Apparent consent may be disregarded where a person may be subject to coercion. This gives greater protection to people who may be able to give consent but are vulnerable to exploitation.

To assess whether someone has the capacity to consent, see the answer to the ‘I am worried that the person I support does not have the capacity to consent to a sexual relationship’ question above.

How can I support someone to have a loving relationship and safe sex?

You should try to pro-actively raise the issue of relationships and sex during reviews. Work with your manager and your organisation to ensure you feel supported to support someone with this.

You should try to identify opportunities for the person you support to socialise with other people; this will increase the potential for relationships to forms.

Make sure that you provide space on a one to one basis for the person you support to raise concerns and questions around sex and to identify what their expectations of a relationship are. You may also want to provide them with some information about safe sex and other related issues.

There are dating agencies for people with a learning disability, however, many are only based in certain regions.

  • Love4Life - based in some areas of England but not all, and they do not run in Wales or Northern Ireland. 
  • Fitzroy Helpline: 0808 168 4662.
  • Disabled dating.
  • BILD - Dating to sex- Information and resources about friendships and relationships to support people to have a great life.

Someone I support is pregnant. What do I do?

It is important to help the person get access to good antenatal care and support, ask for extra time for appointments and get information in an easy read format.  The person may need support from a range of professionals such as:

  • a community midwife - to provide care during pregnancy, labour and birth and after
  • a health visitor - to promote good health and offer practical health advice
  • an ante-natal group - to help prepare for birth
  • a community learning disability nurse - to help with any emotional and physical health needs and develop independence skills
  • an acute liaison nurse - to ensure that the person gets good support in hospital.

If social services are involved due to concerns about the welfare of the child then the person will need support from:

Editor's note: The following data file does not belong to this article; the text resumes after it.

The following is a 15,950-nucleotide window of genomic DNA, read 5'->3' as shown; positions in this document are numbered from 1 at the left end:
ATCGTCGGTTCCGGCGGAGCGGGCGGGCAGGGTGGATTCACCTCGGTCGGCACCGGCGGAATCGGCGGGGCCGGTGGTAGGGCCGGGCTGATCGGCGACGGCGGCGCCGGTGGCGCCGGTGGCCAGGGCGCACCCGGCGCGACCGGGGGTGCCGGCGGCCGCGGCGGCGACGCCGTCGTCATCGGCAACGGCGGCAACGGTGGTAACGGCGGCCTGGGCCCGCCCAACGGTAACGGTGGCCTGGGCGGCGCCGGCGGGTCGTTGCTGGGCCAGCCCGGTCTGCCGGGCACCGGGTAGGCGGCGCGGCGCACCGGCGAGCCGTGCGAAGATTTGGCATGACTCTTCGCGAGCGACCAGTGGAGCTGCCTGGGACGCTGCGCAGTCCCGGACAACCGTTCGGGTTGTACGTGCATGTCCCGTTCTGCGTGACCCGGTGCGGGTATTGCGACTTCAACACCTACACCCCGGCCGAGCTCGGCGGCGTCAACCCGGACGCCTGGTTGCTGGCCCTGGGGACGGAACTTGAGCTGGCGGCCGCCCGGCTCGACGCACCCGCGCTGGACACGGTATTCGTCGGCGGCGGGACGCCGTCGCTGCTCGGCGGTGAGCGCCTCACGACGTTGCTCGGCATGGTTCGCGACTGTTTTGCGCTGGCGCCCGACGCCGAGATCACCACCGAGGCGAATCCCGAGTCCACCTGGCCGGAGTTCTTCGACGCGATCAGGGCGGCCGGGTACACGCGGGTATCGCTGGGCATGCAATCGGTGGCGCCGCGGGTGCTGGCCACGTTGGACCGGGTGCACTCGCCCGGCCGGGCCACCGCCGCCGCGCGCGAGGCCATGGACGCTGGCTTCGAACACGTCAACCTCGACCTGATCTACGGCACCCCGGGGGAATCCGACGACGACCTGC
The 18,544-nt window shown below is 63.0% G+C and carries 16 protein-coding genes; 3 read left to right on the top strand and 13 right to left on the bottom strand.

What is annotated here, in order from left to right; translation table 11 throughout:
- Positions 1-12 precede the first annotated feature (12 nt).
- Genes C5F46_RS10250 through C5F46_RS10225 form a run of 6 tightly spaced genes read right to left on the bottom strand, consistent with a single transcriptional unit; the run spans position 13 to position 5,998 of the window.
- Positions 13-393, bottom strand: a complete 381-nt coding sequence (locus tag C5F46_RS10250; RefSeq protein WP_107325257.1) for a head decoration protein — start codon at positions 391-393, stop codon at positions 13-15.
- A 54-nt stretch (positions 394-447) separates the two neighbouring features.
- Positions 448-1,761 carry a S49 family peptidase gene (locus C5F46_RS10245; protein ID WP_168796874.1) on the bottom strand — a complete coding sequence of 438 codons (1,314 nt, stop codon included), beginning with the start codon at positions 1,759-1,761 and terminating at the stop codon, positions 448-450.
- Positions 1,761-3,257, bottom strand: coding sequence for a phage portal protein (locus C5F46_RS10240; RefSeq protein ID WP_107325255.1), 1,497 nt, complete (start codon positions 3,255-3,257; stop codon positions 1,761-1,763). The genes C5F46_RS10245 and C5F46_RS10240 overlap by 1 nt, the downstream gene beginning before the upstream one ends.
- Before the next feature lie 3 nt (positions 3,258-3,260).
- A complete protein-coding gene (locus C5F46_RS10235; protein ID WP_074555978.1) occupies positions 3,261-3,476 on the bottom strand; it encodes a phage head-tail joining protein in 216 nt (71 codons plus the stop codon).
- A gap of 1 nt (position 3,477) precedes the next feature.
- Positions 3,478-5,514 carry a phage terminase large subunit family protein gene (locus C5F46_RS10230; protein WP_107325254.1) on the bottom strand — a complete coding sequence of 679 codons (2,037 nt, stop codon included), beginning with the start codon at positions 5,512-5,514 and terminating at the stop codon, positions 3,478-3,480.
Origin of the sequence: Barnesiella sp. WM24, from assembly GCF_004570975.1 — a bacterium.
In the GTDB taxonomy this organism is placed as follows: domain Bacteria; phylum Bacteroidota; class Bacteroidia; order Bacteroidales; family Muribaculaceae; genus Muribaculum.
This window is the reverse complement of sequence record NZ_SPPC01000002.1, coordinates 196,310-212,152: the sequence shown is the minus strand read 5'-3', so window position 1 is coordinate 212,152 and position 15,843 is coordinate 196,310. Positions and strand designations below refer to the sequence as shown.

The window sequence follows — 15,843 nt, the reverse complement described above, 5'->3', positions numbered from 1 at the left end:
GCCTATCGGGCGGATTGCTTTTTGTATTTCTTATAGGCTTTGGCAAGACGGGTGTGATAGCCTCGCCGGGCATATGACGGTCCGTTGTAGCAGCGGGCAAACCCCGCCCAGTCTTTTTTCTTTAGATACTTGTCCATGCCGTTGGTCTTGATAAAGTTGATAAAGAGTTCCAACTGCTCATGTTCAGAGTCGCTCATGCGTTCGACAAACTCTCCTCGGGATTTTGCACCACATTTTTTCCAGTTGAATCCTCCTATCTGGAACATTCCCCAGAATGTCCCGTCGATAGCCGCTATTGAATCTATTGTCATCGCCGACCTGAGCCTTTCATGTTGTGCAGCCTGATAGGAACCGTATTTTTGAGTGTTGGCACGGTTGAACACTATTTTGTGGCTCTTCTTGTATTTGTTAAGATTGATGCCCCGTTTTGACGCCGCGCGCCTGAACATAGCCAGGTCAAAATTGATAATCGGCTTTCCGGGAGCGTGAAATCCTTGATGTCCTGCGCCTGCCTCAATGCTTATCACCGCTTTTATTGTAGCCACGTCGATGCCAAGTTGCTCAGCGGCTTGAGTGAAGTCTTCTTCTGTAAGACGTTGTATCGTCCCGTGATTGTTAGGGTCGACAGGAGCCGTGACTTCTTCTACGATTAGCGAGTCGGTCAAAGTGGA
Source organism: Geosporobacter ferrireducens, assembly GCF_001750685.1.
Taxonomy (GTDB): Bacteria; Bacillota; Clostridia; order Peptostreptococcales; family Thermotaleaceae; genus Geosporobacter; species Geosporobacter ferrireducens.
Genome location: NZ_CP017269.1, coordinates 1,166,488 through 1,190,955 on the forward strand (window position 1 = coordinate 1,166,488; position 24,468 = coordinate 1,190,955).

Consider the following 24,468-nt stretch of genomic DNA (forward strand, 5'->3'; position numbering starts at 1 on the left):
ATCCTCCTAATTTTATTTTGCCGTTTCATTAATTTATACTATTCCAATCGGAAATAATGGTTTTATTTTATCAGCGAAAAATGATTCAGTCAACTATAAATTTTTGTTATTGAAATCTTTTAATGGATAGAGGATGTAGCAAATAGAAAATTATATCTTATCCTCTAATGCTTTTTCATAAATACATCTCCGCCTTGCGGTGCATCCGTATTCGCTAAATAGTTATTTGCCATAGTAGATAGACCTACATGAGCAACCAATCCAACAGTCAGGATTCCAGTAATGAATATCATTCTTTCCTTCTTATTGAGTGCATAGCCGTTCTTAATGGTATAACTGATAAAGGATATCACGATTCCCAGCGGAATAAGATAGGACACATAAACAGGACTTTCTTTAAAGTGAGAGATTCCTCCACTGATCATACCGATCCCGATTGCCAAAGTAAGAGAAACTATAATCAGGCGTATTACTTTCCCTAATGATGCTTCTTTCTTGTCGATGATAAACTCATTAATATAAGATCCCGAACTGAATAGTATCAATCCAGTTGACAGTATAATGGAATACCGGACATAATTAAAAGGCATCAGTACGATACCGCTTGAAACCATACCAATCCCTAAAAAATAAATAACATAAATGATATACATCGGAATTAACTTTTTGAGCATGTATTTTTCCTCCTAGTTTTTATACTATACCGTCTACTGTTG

• an advocate - to support them through the whole process and any child care proceedings
  • a solicitor - to ensure that the person has the right legal support.

I am a parent with a child with a learning disability, how do I talk about sex and relationships?

It is really important that parents have conversations with their child about safe sex, contraception and biology. You should think about how to tailor this conversation to your child and use resources and images to enable understanding. Ideally this should not be a one off conversation but a topic that you and your child feel able to discuss on a regular basis.

More information: 

Where can I find more accessible information about relationships and sex?

Sex and relationships education is really important when supporting people with a learning disability. People who receive effective sex and relationships education usually have better sexual knowledge, better sexual health, and reduced vulnerability to sexual abuse.

Sex and relationships education for people with a learning disability should provide support and guidance on a range of topics, including:

  • consent and communication
  • the physical and emotional aspects of sex and relationships
  • safe sex and contraception.

It should also acknowledge and support the needs of lesbian, gay, bisexual and transgender (LGBT) people with a learning disability.

Useful resources

How to get the support you need

Phone or email our Learning Disability Helpline team for guidance and information about what support we can offer you.

Or why not take a look at FamilyHub? This is our online community for parents and family carers of people with a learning disability, and is a place for sharing experiences, advice and support.